Rachel Mastrapa

Research Scientist - SETI Institute

Where are you from?

I'm not from anywhere in particular because my father was an engineer who built power plants, so we moved from job to job. I was born in Chicago, Ill., but I have lived in Washington State, North Carolina, Tehran and Florida.

Describe the first time you made a personal connection with outer space.

I remember watching "3-2-1 Contact" on television and there was an episode that was all about space, including how astronauts live and work on the Space Shuttle. For a while I wanted to be an astronaut, but then I realized I was more interested in science.

How did you end up working in the space program?

I started school as an astronomer, but I was also interested in geology. This led me to study planetary science. Now, I do research that helps us to understand what is on icy objects that are in the outer solar system.

Who inspired you?

I don't have any specific role models, but I have to give my parents credit for helping me start my career in science. My father helped build my presentations and my mother drove me to many science fairs. They never questioned my choice of science as a career and they supported all of my decisions.

What is a Research Scientist?

A research scientist is someone that thinks of interesting science questions and then tries to answer them. At the moment, I am doing experiments to figure out if we can tell whether ices of different compositions are mixed together or are separated on the moons of the giant planets. If we can figure out what the mixing is like, we may be able to understand where the ices came from.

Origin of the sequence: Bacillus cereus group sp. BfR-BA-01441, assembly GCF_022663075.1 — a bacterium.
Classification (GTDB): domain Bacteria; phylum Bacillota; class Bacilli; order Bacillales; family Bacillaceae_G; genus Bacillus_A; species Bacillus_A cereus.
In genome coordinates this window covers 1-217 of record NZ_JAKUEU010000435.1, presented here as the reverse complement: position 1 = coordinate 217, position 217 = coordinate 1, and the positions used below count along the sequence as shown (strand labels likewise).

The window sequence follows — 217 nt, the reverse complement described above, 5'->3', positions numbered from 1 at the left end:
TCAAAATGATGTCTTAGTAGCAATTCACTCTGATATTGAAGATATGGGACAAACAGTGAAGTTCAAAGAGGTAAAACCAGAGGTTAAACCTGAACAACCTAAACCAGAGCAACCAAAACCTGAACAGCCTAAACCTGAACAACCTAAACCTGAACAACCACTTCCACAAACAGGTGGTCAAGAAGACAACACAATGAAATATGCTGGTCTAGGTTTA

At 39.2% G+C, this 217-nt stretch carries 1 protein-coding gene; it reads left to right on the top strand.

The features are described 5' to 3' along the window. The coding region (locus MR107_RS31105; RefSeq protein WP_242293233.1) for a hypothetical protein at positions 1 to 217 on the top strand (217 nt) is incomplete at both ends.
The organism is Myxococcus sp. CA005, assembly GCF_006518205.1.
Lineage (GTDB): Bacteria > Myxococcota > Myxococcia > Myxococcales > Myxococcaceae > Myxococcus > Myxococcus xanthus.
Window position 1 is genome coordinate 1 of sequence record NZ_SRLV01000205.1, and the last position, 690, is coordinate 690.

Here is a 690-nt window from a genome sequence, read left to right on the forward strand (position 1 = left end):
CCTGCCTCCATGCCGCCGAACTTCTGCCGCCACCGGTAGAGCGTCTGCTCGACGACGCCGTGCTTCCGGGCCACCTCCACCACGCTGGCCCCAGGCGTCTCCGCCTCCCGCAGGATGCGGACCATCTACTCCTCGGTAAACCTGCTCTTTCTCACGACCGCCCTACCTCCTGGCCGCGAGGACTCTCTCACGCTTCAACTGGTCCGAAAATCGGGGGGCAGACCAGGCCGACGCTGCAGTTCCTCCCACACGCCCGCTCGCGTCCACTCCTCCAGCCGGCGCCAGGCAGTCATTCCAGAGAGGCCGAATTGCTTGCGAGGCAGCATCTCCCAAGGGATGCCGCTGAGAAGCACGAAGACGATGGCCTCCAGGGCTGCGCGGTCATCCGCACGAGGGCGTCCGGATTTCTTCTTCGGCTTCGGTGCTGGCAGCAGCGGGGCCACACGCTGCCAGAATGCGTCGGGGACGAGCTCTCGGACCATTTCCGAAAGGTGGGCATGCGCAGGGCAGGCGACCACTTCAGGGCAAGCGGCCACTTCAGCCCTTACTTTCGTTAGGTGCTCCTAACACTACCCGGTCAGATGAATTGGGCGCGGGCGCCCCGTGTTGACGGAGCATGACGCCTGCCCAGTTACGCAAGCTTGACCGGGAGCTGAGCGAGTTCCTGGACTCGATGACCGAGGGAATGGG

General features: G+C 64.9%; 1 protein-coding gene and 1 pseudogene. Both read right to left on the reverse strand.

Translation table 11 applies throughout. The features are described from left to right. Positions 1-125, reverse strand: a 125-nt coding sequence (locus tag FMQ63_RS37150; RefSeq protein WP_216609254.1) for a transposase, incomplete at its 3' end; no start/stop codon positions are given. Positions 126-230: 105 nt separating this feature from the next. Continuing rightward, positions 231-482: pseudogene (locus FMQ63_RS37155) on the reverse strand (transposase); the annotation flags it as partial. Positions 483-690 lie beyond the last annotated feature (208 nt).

Tell us about a favorite moment so far in your career.

I was very proud when I sent my family a copy of my dissertation about water ice. My parents were very proud of my accomplishment too.

What advice would you give to someone who wants to take the same career path as you?

If you want to be a research scientist then you need to really enjoy doing research. To figure out whether it is for you, be sure to sign up for internships as a student where you can get experience with hands-on research.

What do you do for fun?

I have two children, and I like to play with them. I also like traveling, hiking, dancing and reading.

If you were talking to a student interested in science and math or engineering, what advice would you give them?

Work hard in your classes. Ask your teacher questions when you don't understand something. Have confidence in your skills: Science and math are part natural gifts and part practice. You don't have to be a genius to be successful. Be sure that this is the sort of work that you want to do and that you like it very much so that you will be happy in your career.

Where are they from?

Planetary science is a global profession.